Although we tend to associate twin cam engines with double valves (i.e. four valves per cylinder) with the late twentieth century and the present day in fact this level of sophistication dates all the way back to the time prior to the outbreak of the First World War. American company, Stutz, were not the only ones who built engines of this sophistication but they were certainly one of the most successful car makers to use this sophisticated engineering.
The Stutz double valve, double ignition F head four cylinder engine first made its debut in 1917, as the United States entered the “War to End All Wars” as the First World War was called back then. The engine was a 360 cu. in. (5.9 liter) 16-valve in-line four cylinder that produced 88hp, more power than the Stutz six cylinder engine which produced 70hp. To put the power of that four cylinder engine in perspective the straight eight Packard engine of the time produced 85hp and the Cadillac V8 80hp.
Stutz initially introduced this new engine in their legendary Stutz Bearcat model in 1917 and no doubt it was an absolute joy for the racoon skin coat and “bathtub gin” moneyed college guys. This was however not considered to be a car for the ladies as the clutch was very heavy and the brakes did not have servo assistance so they required a clod hopping size eleven boot to stop the car not a dainty size six. That being said there were some pretty intrepid ladies around in the twenties and no doubt there were those who gave the Stutz a try.
So although the Stutz had a reputation for being fast and powerful they were in a sense a bit of a “muscle car”, because you would need to use your muscles to drive one.
The Stutz Bearcat was the short wheelbase (120″) sports car but it was not the only model Stutz produced. By the early twenties Stutz introduced a new model called the Stutz Speedway fitted with the same sophisticated 360 cu. in. double valve, double ignition F head four cylinder engine as the Bearcat but built on a longer 130″ chassis.
The Stutz Speedway was designed to be an upmarket luxury touring car with the Bearcat sports engine and three speed transaxle but with more room for luggage and the necessities of life when traveling. The Speedway made its appearance in 1922 and was made as an alternative model to the Bearcat which ended production in 1925. It was during this time in 1923 that Stutz ownership changed and the new management brought in a man named Frederick Ewan Moskowics who re-focused the company onto producing luxury “safety cars”. This led to Stutz creating their legendary DV32 eight cylinder engine and heading over to Le Mans in 1928 where they managed a creditable second place against the British Bentleys.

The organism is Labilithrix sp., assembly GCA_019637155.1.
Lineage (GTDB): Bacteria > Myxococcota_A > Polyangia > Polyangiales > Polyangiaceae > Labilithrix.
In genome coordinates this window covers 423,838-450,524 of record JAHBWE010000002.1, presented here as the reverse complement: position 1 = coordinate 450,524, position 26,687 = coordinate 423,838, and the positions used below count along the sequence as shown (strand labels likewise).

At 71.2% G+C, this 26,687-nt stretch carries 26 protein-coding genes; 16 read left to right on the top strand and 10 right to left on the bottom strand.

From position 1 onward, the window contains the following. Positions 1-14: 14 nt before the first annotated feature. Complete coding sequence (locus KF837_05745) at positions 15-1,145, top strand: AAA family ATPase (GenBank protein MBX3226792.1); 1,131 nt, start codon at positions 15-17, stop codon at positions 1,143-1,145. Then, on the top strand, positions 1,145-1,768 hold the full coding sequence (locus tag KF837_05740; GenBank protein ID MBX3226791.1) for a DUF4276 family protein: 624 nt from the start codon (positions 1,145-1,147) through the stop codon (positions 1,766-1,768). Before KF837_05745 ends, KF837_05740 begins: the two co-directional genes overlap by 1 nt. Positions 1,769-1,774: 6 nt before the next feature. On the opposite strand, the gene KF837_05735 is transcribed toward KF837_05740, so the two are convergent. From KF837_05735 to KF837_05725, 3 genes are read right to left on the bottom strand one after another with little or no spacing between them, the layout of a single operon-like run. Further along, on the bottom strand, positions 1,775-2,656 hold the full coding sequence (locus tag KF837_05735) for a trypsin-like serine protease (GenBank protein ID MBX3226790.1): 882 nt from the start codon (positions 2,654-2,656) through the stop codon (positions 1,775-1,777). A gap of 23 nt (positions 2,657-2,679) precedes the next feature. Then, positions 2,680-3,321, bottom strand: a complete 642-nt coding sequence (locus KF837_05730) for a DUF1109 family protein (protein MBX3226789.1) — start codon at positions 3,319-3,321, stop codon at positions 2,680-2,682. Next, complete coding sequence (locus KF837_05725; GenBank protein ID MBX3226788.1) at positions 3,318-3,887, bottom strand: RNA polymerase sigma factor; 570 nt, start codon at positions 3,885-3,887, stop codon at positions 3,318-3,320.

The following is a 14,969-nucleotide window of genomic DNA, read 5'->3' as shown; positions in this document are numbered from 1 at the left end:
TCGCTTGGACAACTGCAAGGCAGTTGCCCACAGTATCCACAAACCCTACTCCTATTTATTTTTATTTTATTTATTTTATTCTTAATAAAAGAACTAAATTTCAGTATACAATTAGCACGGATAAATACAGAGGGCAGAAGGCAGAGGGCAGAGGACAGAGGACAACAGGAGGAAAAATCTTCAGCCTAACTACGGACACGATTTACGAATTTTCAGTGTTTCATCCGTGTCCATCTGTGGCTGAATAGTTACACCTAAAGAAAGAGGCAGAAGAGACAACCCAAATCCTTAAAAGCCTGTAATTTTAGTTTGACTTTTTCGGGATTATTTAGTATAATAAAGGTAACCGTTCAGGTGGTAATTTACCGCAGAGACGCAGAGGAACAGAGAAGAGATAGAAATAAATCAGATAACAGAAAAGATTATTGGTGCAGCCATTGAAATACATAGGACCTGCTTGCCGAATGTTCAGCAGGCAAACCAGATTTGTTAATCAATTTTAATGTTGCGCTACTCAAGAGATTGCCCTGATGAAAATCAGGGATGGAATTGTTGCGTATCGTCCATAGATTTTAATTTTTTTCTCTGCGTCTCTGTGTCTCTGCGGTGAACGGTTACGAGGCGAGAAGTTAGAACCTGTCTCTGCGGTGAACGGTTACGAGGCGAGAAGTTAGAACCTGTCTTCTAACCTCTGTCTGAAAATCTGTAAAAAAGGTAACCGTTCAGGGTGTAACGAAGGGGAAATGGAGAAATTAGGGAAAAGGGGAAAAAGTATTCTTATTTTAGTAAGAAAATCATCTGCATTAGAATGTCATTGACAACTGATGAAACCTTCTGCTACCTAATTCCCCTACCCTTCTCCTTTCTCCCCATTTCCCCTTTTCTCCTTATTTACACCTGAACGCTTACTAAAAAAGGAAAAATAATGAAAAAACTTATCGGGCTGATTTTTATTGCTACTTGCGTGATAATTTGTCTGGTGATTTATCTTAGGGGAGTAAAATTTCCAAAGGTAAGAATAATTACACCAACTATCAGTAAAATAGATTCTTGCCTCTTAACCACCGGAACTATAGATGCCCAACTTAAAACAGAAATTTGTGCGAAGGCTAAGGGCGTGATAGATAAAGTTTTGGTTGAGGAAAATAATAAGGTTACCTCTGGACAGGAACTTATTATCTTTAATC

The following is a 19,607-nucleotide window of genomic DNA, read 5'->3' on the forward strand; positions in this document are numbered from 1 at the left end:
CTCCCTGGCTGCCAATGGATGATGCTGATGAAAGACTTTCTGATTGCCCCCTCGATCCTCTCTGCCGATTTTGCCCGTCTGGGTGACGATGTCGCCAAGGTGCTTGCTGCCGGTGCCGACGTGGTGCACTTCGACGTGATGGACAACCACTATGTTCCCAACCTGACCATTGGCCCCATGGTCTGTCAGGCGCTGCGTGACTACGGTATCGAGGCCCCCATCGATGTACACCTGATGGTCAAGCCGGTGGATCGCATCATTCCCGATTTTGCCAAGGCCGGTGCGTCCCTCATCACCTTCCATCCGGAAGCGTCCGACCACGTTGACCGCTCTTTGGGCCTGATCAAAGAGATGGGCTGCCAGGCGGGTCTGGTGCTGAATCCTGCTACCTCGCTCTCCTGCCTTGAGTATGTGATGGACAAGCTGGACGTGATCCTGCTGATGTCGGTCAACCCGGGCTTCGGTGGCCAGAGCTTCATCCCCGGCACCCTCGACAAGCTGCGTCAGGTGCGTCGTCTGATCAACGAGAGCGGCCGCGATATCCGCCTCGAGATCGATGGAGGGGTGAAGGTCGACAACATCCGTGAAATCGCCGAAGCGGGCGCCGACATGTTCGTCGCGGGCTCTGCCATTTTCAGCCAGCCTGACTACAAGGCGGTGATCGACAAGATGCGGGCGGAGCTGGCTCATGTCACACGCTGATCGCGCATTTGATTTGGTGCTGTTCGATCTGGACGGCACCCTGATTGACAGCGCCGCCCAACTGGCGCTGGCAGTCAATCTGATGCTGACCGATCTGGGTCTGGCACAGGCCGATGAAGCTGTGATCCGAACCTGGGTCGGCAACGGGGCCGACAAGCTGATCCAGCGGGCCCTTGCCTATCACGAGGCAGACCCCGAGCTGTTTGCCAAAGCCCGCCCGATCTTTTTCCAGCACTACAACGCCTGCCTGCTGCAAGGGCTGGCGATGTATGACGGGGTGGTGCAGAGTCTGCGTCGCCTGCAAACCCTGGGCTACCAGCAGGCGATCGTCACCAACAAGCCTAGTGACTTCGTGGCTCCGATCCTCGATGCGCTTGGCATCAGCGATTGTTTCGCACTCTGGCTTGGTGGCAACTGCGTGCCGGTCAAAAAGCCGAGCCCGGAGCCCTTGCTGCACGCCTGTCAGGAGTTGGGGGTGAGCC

Stutz successfully competed at Le Mans in 1929 also managing a creditable fifth place with their supercharged DV32 straight eight enabling them to give the Bentley Boys a run for their money. Sadly 1929 was also the year of the Wall Street Crash that would lead to Stutz ceasing car production in 1935.
The gray 1922 Stutz Speedway Four Roadster in our pictures was restored in the 1950’s and is coming up for sale by Mecum Auctions at their Houston 2017 auction to be held over April 6th-8th, 2017. This car was a part of the Laquay Automobile Collection.
You will find the sale page for this car if you click here.
This looks to be an excellent and drivable twenties Stutz. The car wears a 1952 Studebaker Centennial Tour badge.
(All pictures courtesy Mecum Auctions).
Jon Branch is the founder and senior editor of Revivaler and has written a significant number of articles for various publications including official Buying Guides for eBay, classic car articles for Hagerty, magazine articles for both the Australian Shooters Journal and the Australian Shooter, and he’s a long time contributor to Silodrome.
Jon has done radio, television, magazine and newspaper interviews on various issues, and has traveled extensively, having lived in Britain, Australia, China and Hong Kong. His travels have taken him to Indonesia, Israel, Italy, Japan and a number of other countries. He has studied the Japanese sword arts and has a long history of involvement in the shooting sports, which has included authoring submissions to government on various firearms related issues and assisting in the design and establishment of shooting ranges.